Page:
August 29th was my most memorable day of our 2013 season, on all three departures we spent time with North Atlantic right whale 3513 and her 2013 calf. 3513 was born in 2005 and this was her first calf. North Atlantic right whales are born down south, off the coast of Florida and Georgia and they migrate north with their calves to the feeding grounds in the Guld of Maine. There were very few right whales documented in the Bay of Fundy during 2013 so this sighting was extra special...and also was in a very unexpected area....right up Head Harbour Passage, off Eastport, Maine. The pair travelled between US and Canadian waters (the regulations are different depending on where you are with regards to how close you can be) and there was some boat traffic through out the day so we were patient and ecologically conscious with our sightings. It was a very special day and was so great to share with all of our passengers.
|Right whale research team from the New England Aquarium photographing 3513 and her 2013 calf|
|North Atlantic right whale 3513|
|3513 and her 2013 calf|
September continued in much the same way as the rest of the season, with consistent sightings of both minke and finback whales on every departure (the number of whales and species would obviously vary from trip to trip). Towards the end of September we had a number of days were 8-10 fin whales would feed together, quite aggressively off South Wolf and just as quickly as they would come together they would separate as soon as the tide began to slack. The seal, porpoise and seabird sightings continued as well, although the number of shearwaters and gannets in our area was much lower in 2013 than in previous years.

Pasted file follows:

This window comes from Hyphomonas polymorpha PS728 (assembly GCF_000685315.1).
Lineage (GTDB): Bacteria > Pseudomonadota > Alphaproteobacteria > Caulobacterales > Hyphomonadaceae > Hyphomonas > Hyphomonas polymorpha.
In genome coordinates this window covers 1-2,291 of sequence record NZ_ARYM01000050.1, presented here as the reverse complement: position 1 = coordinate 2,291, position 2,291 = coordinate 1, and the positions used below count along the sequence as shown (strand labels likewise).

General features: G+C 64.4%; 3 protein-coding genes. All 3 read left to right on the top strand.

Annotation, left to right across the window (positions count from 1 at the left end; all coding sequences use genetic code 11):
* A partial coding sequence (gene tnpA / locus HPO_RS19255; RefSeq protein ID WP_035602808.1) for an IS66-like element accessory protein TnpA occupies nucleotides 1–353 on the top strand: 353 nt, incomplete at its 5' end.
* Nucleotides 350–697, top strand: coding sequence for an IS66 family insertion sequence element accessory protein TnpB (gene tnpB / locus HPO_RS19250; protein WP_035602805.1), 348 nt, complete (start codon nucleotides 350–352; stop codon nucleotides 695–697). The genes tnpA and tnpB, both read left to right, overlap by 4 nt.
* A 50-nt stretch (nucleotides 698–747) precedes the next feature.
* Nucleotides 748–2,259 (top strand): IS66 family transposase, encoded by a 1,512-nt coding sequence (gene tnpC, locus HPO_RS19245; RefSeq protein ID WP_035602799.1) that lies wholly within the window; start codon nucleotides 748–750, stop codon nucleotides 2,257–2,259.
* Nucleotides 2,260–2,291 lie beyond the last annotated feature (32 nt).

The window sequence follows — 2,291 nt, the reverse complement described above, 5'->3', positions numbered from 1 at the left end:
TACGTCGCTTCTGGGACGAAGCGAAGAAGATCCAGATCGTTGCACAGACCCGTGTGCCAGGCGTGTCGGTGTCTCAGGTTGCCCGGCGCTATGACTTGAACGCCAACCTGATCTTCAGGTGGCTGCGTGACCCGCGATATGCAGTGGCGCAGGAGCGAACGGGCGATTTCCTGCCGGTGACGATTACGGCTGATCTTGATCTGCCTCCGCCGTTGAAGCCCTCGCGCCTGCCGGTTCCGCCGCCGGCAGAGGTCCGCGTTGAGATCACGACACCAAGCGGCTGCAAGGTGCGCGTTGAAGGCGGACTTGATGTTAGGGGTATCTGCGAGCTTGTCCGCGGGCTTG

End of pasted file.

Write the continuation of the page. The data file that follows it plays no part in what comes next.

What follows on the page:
|a fin whale and a passenger on the foredeck|
|Looking at the nostrils, or blowholes, of a finner|
|Pair of fin whales|
|female grey seals in the evening light|
|Pair of finbacks|
Our final few weeks of whale watching continued with minke and fin whale sightings and the surface feeding increased in high tidal areas like the mouth of Head Harbour Passage. We were seeing lunge feeding fin whales on the flood tide on almost every departure. Seabirds, seals and porpoise also continued to be abundant during October all the way to the end our 2013 season.
|Finback blow off Campobello Island|
|Lunge feeding fin whale|
|Watching fin whales in Head Harbour Passage off the upper deck of the Quoddy Link|
|Minke whale and harbour porpoise|
|Young male grey seal and small harbour seal|
As I look back on our 2013 season I want to thank everyone who joined us aboard the Quoddy Link and who took the time to read this blog. I will be continuing the blog for 2014 and if there is something different or anything specific you would like to see here please feel free to leave a comment. We are all excited for our 2014 season, our 20th season on the Bay of Fundy which will officially begin on June 21st. We are already getting reports of whales in the Bay of Fundy including humpbacks and fin whales south of Grand Manan and off Brier Island and minke whale sightings off Eastport, Maine!! And for all of you birders out there we will be doing bird cruises as well this season and don't forget to follow Nick's Quoddy Link Bird blog for all of your Bay of Fundy ornithological information. Don't forget to like our facebook page to get up-to-date information on whale sightings, interesting ocean facts and contests to win whale watching passes!
Thanks for checking in and we are looking forward to introducing you to the Bay of Fundy catamaran-style!